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Phantom pain

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From MayoClinic.com 



Doctors use several approaches to treat phantom limb pain.

The first approach is often medications. No medications have been developed specifically to treat phantom pain. No drug works for everyone, and medications don't help everyone. People with phantom pain may need to try several different drugs to find one that works. Medications commonly used to treat phantom pain include:

  • Calcitonin (Miacalcin). Intravenous infusions of calcitonin during the week after amputation can reduce phantom limb pain. Calcitonin is a hormone produced by the body that lowers calcium and phosphate levels in your blood and slows the rate at which your body breaks down bone. Researchers aren't sure why it provides pain relief.

  • Antidepressants. Amitriptyline (Elavil), a tricyclic antidepressant, sometimes relieves phantom pain. Doctors prescribe a lower dose for phantom pain than that for depression, so side effects may be less severe. You'll need to take amitriptyline for one to two weeks before you notice an effect, and you may not receive the full benefit for four to six weeks. Amitriptyline may also promote sleep, which can make you feel better. Additional tricyclic antidepressants that may provide pain relief include doxepin (Sinequan), desipramine (Norpramin), nortriptyline (Aventyl, Pamelor), imipramine (Tofranil), venlafaxine (Effexor) and bupropion (Wellbutrin).

  • Anticonvulsants. When antidepressants don't ease phantom pain, doctors may prescribe the anticonvulsant drug carbamazepine (Carbatrol, Tegretol). Carbamazepine controls some types of seizures in the treatment of epilepsy and relieves the facial pain of trigeminal neuralgia. Other anticonvulsants that may reduce phantom pain include gabapentin (Neurontin), lamotrigine (Lamictal), phenytoin (Dilantin, Phenytek), tiagabine (Gabitril), topiramate (Topamax)and valproic acid (Depakene). As with other pain medications, they don't work for everyone.

  • Chlorpromazine. Doctors usually use the drug chlorpromazine (Thorazine) to treat psychotic disorders such as schizophrenia. Sometimes it offers relief to people with phantom pain.

  • Central nervous system depressants. Clonazepam (Klonopin) is a benzodiazepine, a drug that slows down the central nervous system. It has many uses, including as a treatment to relax muscle spasms. Clonazepam may relieve phantom pain for some people.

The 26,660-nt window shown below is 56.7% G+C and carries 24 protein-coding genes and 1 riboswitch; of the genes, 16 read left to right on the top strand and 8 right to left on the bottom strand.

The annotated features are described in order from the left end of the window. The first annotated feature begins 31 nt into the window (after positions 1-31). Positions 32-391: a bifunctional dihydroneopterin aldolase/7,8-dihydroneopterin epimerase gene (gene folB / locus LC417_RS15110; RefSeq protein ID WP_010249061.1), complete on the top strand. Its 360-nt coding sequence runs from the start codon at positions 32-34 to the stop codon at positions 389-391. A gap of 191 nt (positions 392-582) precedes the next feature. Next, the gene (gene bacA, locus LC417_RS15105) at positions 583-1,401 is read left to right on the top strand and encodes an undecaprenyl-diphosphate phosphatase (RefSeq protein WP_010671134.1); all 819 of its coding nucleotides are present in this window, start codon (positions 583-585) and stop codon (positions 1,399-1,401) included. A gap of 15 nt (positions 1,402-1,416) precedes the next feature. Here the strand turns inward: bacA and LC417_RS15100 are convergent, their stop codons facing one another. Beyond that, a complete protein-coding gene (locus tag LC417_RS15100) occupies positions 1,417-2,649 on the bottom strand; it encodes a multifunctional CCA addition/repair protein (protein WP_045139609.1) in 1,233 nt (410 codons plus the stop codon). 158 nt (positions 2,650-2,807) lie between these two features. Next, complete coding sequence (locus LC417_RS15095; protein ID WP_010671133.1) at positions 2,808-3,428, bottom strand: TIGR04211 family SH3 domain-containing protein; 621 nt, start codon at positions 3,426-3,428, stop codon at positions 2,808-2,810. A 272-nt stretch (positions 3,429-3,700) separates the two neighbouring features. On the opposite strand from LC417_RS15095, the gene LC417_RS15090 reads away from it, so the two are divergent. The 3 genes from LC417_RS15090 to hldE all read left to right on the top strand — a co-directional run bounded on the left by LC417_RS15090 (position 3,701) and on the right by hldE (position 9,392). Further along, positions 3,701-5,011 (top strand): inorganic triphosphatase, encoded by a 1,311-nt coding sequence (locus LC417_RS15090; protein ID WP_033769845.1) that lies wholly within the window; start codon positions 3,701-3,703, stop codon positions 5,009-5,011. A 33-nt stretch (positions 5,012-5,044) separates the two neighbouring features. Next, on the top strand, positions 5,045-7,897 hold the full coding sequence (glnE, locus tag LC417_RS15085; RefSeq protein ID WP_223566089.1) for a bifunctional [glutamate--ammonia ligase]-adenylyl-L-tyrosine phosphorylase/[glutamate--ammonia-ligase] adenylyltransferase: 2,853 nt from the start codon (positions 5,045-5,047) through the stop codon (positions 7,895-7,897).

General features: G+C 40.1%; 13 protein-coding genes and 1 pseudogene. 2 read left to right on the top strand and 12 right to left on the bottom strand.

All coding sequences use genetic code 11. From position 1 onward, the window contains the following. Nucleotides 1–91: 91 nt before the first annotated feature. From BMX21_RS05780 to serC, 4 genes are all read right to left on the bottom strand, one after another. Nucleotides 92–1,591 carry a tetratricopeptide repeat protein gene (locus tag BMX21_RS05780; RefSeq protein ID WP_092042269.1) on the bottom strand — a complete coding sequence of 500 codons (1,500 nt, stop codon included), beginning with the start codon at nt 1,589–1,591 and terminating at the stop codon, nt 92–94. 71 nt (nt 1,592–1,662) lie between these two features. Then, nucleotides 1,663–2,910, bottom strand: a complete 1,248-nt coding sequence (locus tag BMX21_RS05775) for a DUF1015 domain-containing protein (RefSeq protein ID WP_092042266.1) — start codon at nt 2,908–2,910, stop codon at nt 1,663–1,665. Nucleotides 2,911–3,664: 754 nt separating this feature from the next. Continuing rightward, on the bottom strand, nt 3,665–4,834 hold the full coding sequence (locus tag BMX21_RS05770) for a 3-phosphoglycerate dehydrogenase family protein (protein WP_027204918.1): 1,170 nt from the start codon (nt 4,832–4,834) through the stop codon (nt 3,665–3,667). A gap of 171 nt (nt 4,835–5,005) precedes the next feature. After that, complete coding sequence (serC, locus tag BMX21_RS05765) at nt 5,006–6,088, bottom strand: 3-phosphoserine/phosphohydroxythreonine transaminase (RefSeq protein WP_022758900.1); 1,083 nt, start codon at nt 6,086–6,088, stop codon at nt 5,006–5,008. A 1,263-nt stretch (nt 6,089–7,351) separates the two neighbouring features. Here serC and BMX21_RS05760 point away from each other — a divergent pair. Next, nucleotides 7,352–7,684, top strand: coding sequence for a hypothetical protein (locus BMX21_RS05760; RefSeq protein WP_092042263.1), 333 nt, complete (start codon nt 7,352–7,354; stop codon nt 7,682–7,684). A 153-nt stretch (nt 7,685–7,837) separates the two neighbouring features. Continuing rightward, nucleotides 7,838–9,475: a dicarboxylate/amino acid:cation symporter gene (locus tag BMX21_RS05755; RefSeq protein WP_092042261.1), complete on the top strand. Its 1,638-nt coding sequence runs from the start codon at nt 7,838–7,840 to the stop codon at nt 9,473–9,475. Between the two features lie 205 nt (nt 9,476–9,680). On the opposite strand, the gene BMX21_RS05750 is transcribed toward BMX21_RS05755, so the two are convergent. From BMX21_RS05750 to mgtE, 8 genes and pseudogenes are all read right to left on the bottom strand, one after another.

• Opioids. Opioid medications, morphine and related painkillers, may be another option. Taken in appropriate doses, they may provide acceptable control of phantom pain. However, they may not be appropriate for people who have a history of substance abuse or pulmonary disease.

  • Ketamine (Ketalar, Ketaject). An anesthetic originally developed for use in animals, ketamine has some effect on phantom pain. Hallucinations and delirium are among ketamine's side effects, however, so doctors don't usually prescribe it unless other drugs have been ineffective.

  • Clonidine (Catapres). This drug is primarily used to treat high blood pressure. Because it affects pain pathways, it can also be very helpful in a variety of central pain syndromes, such as phantom pain.

  • Baclofen (Lioresal). This drug is a muscle relaxant and anti-spasticity drug. It can be used to treat nerve-related (neuralgic) pain syndromes, painful muscle spasms associated with central lesions and abnormal nerve (neuropathic) pain syndromes.

Nonsurgical approaches
As with medications, treating phantom pain with nonsurgical therapies is a matter of trial and observation. The following techniques may relieve phantom pain:

  • Transcutaneous electrical nerve stimulation (TENS). In this approach, a tiny electrical current is applied at specific points on a nerve pathway. Electrodes placed on your skin make it possible to deliver the current exactly where it's needed without causing further pain. This procedure is effective for treating stump pain, which is often associated with phantom pain. It isn't used to treat phantom pain. Treatments can be repeated as necessary without the need for surgery, and there are fewer side effects than with medications. TENS may be a good approach for people who can't take or don't get relief from medications.

  • Transcranial magnetic stimulation. In this procedure, an electrical current passes through a wire coil located inside a hand-held device, which is held against your scalp. The electrical current creates a strong magnetic pulse that passes through your scalp and skull when the device is held to your head. The magnetic pulse stimulates nerve cells located in the underlying brain. Pain relief may last for a week or longer, and you'll need repeated treatments. This procedure is experimental when used for pain syndromes.

  • Electroconvulsive therapy (ECT). This noninvasive approach involves applying a small electrical current through the brain to cause a seizure. Before the current is administered, you receive medication to prevent pain and physical injury during the seizure. Although ECT is usually used to treat depression or other mental disorders, it can be effective against phantom pain.

If drugs and noninvasive procedures fail to provide relief, surgery may be an option. Surgical options include:

  • Spinal cord stimulation. Your doctor inserts tiny electrodes along your spinal cord. A small electrical current delivered to the spinal cord sometimes results in pain relief.

  • Deep brain stimulation. Deep brain stimulation is similar to spinal cord stimulation except that the current is delivered to the brain. A surgeon uses a magnetic resonance imaging (MRI) scan to position the electrodes correctly.

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